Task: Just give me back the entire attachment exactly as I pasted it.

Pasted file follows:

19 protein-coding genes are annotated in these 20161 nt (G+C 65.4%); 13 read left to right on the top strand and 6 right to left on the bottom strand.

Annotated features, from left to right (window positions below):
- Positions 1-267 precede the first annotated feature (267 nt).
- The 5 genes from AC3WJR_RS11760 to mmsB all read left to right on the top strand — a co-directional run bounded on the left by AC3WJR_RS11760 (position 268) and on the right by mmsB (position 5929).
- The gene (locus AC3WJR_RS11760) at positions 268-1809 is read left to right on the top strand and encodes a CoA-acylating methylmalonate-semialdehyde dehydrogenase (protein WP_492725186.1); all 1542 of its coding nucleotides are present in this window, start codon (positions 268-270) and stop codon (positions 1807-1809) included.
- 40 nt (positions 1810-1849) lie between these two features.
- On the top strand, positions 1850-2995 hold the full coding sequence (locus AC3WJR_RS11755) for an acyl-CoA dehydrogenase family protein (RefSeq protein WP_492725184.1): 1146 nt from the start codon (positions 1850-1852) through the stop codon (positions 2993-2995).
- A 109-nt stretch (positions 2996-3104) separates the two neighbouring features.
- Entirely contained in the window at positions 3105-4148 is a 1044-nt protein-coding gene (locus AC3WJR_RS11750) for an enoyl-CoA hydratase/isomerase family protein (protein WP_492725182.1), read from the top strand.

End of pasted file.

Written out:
19 protein-coding genes are annotated in these 20161 nt (G+C 65.4%); 13 read left to right on the top strand and 6 right to left on the bottom strand.

Annotated features, from left to right (window positions below):
- Positions 1-267 precede the first annotated feature (267 nt).
- The 5 genes from AC3WJR_RS11760 to mmsB all read left to right on the top strand — a co-directional run bounded on the left by AC3WJR_RS11760 (position 268) and on the right by mmsB (position 5929).
- The gene (locus AC3WJR_RS11760) at positions 268-1809 is read left to right on the top strand and encodes a CoA-acylating methylmalonate-semialdehyde dehydrogenase (protein WP_492725186.1); all 1542 of its coding nucleotides are present in this window, start codon (positions 268-270) and stop codon (positions 1807-1809) included.
- 40 nt (positions 1810-1849) lie between these two features.
- On the top strand, positions 1850-2995 hold the full coding sequence (locus AC3WJR_RS11755) for an acyl-CoA dehydrogenase family protein (RefSeq protein WP_492725184.1): 1146 nt from the start codon (positions 1850-1852) through the stop codon (positions 2993-2995).
- A 109-nt stretch (positions 2996-3104) separates the two neighbouring features.
- Entirely contained in the window at positions 3105-4148 is a 1044-nt protein-coding gene (locus AC3WJR_RS11750) for an enoyl-CoA hydratase/isomerase family protein (protein WP_492725182.1), read from the top strand.